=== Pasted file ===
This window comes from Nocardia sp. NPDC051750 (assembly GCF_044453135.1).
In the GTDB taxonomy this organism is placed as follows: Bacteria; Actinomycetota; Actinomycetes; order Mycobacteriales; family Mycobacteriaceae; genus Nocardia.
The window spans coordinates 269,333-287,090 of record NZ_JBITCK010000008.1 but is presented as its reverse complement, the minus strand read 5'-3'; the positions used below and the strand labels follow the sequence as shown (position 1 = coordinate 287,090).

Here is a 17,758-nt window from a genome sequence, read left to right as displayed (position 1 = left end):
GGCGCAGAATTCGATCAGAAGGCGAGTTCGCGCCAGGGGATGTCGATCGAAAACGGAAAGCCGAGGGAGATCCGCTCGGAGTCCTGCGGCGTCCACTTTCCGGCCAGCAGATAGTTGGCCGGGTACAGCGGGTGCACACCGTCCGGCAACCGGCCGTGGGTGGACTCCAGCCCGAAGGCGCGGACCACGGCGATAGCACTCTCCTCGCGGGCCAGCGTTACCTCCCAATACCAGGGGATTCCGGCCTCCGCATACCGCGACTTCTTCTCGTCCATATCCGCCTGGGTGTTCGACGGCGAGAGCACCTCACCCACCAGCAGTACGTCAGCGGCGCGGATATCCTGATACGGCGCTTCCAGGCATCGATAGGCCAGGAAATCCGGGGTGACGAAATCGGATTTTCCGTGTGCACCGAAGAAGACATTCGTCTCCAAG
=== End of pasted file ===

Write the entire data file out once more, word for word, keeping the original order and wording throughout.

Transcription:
This window comes from Nocardia sp. NPDC051750 (assembly GCF_044453135.1).
In the GTDB taxonomy this organism is placed as follows: Bacteria; Actinomycetota; Actinomycetes; order Mycobacteriales; family Mycobacteriaceae; genus Nocardia.
The window spans coordinates 269,333-287,090 of record NZ_JBITCK010000008.1 but is presented as its reverse complement, the minus strand read 5'-3'; the positions used below and the strand labels follow the sequence as shown (position 1 = coordinate 287,090).

Here is a 17,758-nt window from a genome sequence, read left to right as displayed (position 1 = left end):
GGCGCAGAATTCGATCAGAAGGCGAGTTCGCGCCAGGGGATGTCGATCGAAAACGGAAAGCCGAGGGAGATCCGCTCGGAGTCCTGCGGCGTCCACTTTCCGGCCAGCAGATAGTTGGCCGGGTACAGCGGGTGCACACCGTCCGGCAACCGGCCGTGGGTGGACTCCAGCCCGAAGGCGCGGACCACGGCGATAGCACTCTCCTCGCGGGCCAGCGTTACCTCCCAATACCAGGGGATTCCGGCCTCCGCATACCGCGACTTCTTCTCGTCCATATCCGCCTGGGTGTTCGACGGCGAGAGCACCTCACCCACCAGCAGTACGTCAGCGGCGCGGATATCCTGATACGGCGCTTCCAGGCATCGATAGGCCAGGAAATCCGGGGTGACGAAATCGGATTTTCCGTGTGCACCGAAGAAGACATTCGTCTCCAAG